TAYLOR JONES: In The Amber Beads by Judith Rypma, 16-yr-old Julie inherits the contents of her great-grandmother's farmhouse in Michigan. To Julie, most of it is junk and she spends some time sorting it all into boxes to be given away. But when she finds a key, she remembers the secret room whose door was always locked. She tries the key and the door opens. Inside, she finds a necklace made from beads of amber. She puts the necklace on, passes out, and wakes up in her great-grandmother's house in 1916 Russia, where she seems to be living the older woman's life as a teenage girl. Julie, now Olga, knows what is coming in 2017. She wants to warn Olga's family, who are members of the Russian nobility, but how can she? For one, they would not believe her, and two, how could explain how she knows what she knows? Impossible. All Julie can do is play along and hope that amber beads will take her back to 1995 before the rebels take over Russia in 1917. Rypma has created a history lesson in vivid detail, giving us much more than just the events, but the attitudes and emotions of the people at the time as well as a glimpse into the past so real, it makes you think you've gone back in time with Julia. A wonderful read.
REGAN MURPHY: The Amber Beads by Judith Rypma is the story of Julia, a 16--year-old American in 1995. Julie and her great-grandmother Olga were close, much more so than Olga and Julie's mother, so when Olga dies, she leaves the entire contents of her Michigan farmhouse to Julie. Julie knows Olga was from Russia, and as she sorts through the debris of Olga's life, Julie thinks about her Russian roots, and decides that it doesn't matter where you are from, we are all Americans. That is, until she unlocks Olga's secret room and discovers a necklace made of amber. When she puts the necklace on, she is whisked back in time to 1916 Russia and thrust into sixteen-year-old Olga's life.
At first, Julie thinks it is all a dream, but when she doesn't wake up, she slowly accepts the situation. She is really back in the past, living her great-grandmother's life in Russia. Then, to her dismay, Julie discovers that she is in Russia in the winter of 1916, less than a year before the Bolsheviks revolt, take over the government, and kill off the aristocracy, which includes Olga and her family.
How can Julie persuade her family to flee what is coming, when Olga could not possibly know the future? And how can she get the amber beads to take her back to 1995 where she belongs? The Amber Beads is both a coming-of-age story and a cunning history lesson. With vivid descriptions, charming characters, and a solid ring of truth, Rypma pulls you in until you feel as if you are right there in the scene with Julia/Olga, struggling to survive in war-torn Russia. It takes a talented author to do that.
CONTACT YOUR LIBRARY ABOUT BOOK CLUB ORDERS
POET PUBLISHES COLLECTION ABOUT FAMED RUSSIAN AMBER ROOM MYSTERY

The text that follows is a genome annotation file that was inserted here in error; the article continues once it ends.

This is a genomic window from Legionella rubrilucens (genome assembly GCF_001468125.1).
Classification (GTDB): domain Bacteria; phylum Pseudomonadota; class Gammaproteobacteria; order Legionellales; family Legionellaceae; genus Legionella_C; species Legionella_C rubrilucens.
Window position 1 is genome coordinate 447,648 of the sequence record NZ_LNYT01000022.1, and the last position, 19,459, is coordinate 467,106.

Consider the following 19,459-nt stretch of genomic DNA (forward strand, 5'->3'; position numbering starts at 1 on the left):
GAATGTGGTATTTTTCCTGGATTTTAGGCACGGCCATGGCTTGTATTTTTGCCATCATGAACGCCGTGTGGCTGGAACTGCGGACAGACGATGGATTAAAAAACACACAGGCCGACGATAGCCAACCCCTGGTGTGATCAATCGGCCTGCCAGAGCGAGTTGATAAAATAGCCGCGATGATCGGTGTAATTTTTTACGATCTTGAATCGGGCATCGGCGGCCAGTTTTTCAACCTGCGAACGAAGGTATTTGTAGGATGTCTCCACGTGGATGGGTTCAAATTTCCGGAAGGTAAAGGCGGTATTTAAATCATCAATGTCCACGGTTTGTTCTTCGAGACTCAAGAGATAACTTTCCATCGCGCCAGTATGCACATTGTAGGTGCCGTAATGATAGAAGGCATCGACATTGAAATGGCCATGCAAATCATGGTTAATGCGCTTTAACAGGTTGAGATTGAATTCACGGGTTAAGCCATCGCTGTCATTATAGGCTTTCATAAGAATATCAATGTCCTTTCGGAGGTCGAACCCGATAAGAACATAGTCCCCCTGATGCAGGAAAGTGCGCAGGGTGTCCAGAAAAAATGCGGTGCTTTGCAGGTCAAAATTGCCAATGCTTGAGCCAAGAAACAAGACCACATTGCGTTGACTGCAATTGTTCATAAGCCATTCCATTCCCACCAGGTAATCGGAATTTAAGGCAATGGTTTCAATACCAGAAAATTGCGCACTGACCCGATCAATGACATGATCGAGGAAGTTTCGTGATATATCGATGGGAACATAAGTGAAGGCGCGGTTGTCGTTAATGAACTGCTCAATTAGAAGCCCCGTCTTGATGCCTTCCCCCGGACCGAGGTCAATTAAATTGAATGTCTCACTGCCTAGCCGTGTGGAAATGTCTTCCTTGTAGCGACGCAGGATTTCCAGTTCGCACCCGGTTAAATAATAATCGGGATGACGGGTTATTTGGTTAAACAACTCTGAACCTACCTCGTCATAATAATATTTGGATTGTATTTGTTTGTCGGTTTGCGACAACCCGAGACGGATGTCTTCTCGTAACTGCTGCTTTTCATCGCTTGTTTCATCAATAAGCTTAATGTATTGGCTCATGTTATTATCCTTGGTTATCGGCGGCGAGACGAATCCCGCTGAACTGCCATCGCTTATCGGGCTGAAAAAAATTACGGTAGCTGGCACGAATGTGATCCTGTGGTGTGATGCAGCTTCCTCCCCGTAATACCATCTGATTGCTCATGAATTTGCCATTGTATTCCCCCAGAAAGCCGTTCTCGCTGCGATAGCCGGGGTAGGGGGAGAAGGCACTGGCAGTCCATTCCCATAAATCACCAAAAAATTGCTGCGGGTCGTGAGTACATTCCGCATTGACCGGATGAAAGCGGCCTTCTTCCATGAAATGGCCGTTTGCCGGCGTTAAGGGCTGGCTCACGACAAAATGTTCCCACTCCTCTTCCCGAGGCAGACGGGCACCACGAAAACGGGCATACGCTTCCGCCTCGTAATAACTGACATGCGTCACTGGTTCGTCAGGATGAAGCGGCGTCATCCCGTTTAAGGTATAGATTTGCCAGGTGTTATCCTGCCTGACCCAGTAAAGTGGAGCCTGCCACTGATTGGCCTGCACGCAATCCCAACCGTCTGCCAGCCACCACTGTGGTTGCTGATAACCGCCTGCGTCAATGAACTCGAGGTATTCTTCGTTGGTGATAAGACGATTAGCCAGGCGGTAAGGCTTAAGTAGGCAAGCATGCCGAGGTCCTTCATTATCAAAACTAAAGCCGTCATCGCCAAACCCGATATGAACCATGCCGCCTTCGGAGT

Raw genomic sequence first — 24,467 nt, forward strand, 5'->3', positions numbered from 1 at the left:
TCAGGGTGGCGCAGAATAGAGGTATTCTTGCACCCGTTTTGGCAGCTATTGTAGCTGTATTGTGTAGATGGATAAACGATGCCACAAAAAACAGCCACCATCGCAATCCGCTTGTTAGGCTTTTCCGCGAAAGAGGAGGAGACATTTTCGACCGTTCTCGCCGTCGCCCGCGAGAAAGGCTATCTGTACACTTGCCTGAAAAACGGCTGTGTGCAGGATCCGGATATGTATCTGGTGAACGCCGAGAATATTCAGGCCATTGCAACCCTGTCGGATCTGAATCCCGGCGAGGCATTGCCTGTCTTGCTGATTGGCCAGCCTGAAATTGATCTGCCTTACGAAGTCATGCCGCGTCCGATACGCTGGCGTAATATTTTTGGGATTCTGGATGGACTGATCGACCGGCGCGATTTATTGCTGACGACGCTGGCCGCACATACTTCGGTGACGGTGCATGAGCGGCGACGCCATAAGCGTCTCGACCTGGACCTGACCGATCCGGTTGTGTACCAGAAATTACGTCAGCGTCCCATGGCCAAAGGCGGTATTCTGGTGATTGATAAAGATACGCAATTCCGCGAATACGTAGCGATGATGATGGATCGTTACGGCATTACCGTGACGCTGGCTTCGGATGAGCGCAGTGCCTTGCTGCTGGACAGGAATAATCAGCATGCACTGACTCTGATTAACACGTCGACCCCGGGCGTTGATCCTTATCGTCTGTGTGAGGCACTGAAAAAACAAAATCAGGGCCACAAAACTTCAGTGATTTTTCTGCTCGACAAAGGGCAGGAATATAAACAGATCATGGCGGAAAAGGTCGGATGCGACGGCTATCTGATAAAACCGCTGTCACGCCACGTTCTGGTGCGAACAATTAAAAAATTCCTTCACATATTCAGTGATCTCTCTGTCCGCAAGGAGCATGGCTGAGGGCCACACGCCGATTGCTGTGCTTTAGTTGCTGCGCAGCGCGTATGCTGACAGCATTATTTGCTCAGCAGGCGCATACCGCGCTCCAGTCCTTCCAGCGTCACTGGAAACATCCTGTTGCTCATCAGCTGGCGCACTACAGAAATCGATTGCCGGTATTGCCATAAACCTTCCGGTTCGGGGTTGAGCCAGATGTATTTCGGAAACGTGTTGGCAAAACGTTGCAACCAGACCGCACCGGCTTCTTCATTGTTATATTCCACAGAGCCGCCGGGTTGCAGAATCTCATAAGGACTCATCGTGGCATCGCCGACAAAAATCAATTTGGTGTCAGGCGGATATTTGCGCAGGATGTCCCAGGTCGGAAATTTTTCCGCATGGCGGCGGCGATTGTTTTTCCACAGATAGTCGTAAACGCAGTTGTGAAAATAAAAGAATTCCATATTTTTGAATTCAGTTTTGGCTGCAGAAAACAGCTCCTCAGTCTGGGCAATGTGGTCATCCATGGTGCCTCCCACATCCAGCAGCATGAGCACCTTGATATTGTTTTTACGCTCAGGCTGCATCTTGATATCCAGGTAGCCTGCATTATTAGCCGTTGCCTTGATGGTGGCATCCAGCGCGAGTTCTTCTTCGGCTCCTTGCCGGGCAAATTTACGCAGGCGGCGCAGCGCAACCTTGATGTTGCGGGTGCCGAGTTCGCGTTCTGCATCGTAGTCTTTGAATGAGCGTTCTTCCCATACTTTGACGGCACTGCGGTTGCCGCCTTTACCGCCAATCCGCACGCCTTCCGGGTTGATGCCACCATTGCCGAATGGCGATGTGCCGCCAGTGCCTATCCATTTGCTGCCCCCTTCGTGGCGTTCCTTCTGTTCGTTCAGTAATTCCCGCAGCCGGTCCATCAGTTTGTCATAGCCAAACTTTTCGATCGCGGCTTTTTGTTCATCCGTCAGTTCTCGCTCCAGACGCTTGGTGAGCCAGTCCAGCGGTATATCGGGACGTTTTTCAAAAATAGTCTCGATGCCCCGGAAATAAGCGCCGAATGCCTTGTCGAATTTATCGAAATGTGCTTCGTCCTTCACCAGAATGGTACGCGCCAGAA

As Prof. Wolfgang Eichwede once put it, “Some people have princesses and fairies. Others have the Amber Room.” Often referred to as the “Eighth Wonder of the World,” the Amber Room was commissioned by Prussia’s Frederick I in the early 18th century. With over 100,000 pieces of various shades of amber inlaid with mosaics, the room caught the eye of collector and amber aficionado Peter the Great, who would eventually receive it as a gift from Frederick’s son.
In its new Russian home, the room fascinated Empresses Elizabeth and Catherine the Great, so much so that the latter commissioned artisans to add additional elaborate mirrors, Romanov crests, gemstones, and 70 objets d’art that dazzled all who saw it in its presumably permanent home in a palace outside St. Petersburg.
But the story, far from ending here, evolved into one of the greatest mysteries of the 20th century. It is this story of the world’s most famous missing treasure that Western Michigan University English Associate Professor Judith Rypma explores in her poetry book, Looking for the Amber Room.
“It’s a tale of stolen art, but it’s also a legend that has enthralled—and continues to frustrate—armies of treasure hunters who at this very moment are scouring four countries in search of it,” Prof. Rypma says. “In fact,” she notes, “the past few months have been pretty exciting with the discovery of a train in Poland that is rumored to contain the missing chamber of amber.”
As Rypma explains, the room remained in Catherine’s Palace at Tsarskoe Selo (now Pushkin) until 1941, when the Nazis marched into the area, disassembled and seized the room’s panels, transported them to Prussia, and displayed the Amber Chamber there until 1945. But as the Allies advanced on Könisgsberg (now Kaliningrad), the room “simply vanished.” Since then, endless questions, investigations and books have pursued the mystery, which, according to Rypma, “involves possibilities ranging from sunken ships and underground bunkers to hidden salt mines and billionaire collectors. There are even murders associated with the search.”
These mysterious possibilities and theories play a role in Rypma’s poems, which also trace amber from its prehistoric origins through its medieval popularity (so much so that fishermen who stole a piece it were hanged) and its development as a room that played a role in the lives of three Russian rulers. She also tracks the theft, the room’s curators, attempts to hide it, and even Hitler’s fascination with it.